Back on the range road, we headed east, finding a SHARP-SHINNED HAWK along the way. Lunch was atop the bunker at OP 3, nearby to which we sighted CEDAR WAXWING, PURPLE FINCH, and SPOTTED TOWHEE.

The Muck Creek bridge had the usual NORTHERN ROUGH-WINGED, TREE, CLIFF (one individual I sighted while looking for the Northern Bobwhite), and VIOLET-GREEN SWALLOWS. Unfortunately, the only duck we found (all day) was a lone male MALLARD. The WOOD DUCK and about 10 young I saw on Wednesday and Friday were likely displaced by someone that was fishing well east of the bridge. We also found RED-WINGED BLACKBIRD.

We first heard the "secondary" call of the NORTHERN BOBWHITE, then the more usual "bob-white" call. And I already mentioned the YELLOW-BREASTED CHAT, but I'm happy to mention it again.

At Lewis Lake, the OSPREY was on the nest platform at the NE side of the lake, and we had good looks at a RED-BREASTED SAPSUCKER that apparently has a nest-hole in the cottonwood near the boat launch on the west side.

Brandenburg Marsh proved a bust for PURPLE MARTINS (PUMA), and we found no other PUMAs at Chambers Lake or other areas. (I heard one at Johnson Marsh on Friday.) Where the two pairs went that seemed intent on nesting at B'burg Marsh I have no idea, but TREE SWALLOWS are the only occupants now. We had responses from at least two close-by VIRGINIA RAILS (VIRA) here, as well as a more distant SORA. While calling a VIRA, an obliging MARSH WREN popped up and sang from atop a cattail. We also found a PINE SISKIN near the other end of the continued waterway that flows into B'burg Marsh.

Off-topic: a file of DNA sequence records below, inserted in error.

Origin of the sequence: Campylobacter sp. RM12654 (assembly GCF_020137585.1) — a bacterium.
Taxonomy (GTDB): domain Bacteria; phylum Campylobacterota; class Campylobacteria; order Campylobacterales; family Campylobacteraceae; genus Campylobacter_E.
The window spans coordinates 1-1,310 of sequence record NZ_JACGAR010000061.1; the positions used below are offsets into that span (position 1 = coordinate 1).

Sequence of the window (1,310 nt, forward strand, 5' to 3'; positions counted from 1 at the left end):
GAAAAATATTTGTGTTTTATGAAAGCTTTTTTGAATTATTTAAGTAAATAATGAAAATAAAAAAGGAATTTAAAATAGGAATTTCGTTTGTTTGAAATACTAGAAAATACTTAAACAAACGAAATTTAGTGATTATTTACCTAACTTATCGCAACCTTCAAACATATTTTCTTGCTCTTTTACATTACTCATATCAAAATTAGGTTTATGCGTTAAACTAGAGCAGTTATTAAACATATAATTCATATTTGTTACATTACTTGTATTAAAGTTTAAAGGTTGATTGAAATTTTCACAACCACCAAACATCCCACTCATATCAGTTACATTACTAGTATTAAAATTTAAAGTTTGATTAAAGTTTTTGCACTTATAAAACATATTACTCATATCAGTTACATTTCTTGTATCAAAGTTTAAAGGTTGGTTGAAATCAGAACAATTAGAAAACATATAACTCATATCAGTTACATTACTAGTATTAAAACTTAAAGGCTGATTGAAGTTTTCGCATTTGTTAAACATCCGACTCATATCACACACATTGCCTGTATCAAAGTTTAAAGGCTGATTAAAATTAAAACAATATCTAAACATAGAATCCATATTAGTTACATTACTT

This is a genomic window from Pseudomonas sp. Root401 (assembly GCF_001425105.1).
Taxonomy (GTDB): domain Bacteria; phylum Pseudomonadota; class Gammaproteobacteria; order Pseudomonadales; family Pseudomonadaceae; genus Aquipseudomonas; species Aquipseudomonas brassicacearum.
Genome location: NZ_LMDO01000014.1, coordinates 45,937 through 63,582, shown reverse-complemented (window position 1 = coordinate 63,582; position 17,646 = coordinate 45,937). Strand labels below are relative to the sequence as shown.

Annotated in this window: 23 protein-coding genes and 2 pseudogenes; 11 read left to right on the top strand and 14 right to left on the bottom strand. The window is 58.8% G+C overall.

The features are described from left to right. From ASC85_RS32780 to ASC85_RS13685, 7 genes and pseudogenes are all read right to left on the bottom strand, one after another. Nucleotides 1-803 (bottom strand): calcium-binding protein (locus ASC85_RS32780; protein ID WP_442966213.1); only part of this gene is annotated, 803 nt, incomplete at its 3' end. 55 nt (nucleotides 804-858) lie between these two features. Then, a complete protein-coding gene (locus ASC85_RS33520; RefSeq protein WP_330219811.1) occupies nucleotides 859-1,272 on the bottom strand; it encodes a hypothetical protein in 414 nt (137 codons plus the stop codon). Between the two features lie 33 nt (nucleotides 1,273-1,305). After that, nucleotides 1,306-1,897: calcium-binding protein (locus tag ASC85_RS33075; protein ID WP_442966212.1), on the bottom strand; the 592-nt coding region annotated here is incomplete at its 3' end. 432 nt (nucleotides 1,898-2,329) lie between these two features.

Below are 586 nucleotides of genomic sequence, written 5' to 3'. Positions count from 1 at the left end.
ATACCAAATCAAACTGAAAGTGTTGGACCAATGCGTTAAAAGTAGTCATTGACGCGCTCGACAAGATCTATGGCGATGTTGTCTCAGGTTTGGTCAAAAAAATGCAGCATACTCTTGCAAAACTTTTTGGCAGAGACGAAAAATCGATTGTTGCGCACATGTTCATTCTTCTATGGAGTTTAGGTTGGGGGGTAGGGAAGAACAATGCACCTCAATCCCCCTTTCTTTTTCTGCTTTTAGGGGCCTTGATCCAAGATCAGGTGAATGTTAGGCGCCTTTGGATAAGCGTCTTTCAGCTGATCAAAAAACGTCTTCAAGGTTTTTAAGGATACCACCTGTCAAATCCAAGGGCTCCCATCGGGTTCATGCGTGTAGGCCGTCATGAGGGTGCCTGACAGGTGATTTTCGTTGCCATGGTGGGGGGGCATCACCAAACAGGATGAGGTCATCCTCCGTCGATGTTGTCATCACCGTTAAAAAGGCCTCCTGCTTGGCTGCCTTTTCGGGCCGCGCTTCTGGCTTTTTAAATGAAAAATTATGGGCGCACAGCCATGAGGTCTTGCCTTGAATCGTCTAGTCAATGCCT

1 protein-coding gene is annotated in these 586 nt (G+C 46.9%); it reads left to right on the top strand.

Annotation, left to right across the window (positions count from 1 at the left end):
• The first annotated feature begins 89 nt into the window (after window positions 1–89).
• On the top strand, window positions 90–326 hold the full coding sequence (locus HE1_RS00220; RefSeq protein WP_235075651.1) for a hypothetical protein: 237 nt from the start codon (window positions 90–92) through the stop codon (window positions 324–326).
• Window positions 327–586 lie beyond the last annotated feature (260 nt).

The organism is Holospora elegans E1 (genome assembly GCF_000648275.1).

At Chambers Lake, we added a vocalizing PIED-BILLED GREBE.

The total species today: 60. Missing were such usual birds as Warbling Vireo, Black-capped Chickadee, Wood Duck, and the aforementioned Purple Martin.

Thanks to our super "spotter" Tiffany, who first nailed sightings (or soundings) on a bunch of the forest birds, as well as to Henry, Helen, Alia, and Jonathan, who, along with Daoud (the kingbird and chat catcher) and supposed non-birder Tor (great photo of the Chat!), all seemed to have a great outing on a great day at Fort Lewis.

For those who keep lists, here it is for the day:

California Quail (I)
Northern Bobwhite (I)
Pied-billed Grebe
Bald Eagle
Sharp-shinned Hawk
Red-tailed Hawk
American Kestrel
Virginia Rail
Band-tailed Pigeon
Mourning Dove
Vaux's Swift
Rufous Hummingbird
Red-breasted Sapsucker
Downy Woodpecker
Olive-sided Flycatcher
Western Wood-Pewee
Willow Flycatcher
Pacific-slope Flycatcher
Western Kingbird
Cassin's Vireo
Steller's Jay
American Crow
Common Raven
Tree Swallow
Violet-green Swallow
N. Rough-winged Swallow
Cliff Swallow
Barn Swallow
Chestnut-backed Chickadee
Red-breasted Nuthatch
Bewick's Wren
House Wren
Marsh Wren
Western Bluebird
Swainson's Thrush
American Robin
European Starling (I)
Cedar Waxwing
Orange-crowned Warbler
Yellow Warbler
Yellow-rumped Warbler
Common Yellowthroat
Wilson's Warbler
Yellow-breasted Chat
Western Tanager
Spotted Towhee
Chipping Sparrow
Savannah Sparrow
Song Sparrow
White-crowned Sparrow
Dark-eyed Junco
Black-headed Grosbeak
Red-winged Blackbird
Purple Finch
Pine Siskin
American Goldfinch

May all your birds be identified,

Denis DeSilvis
Roy, WA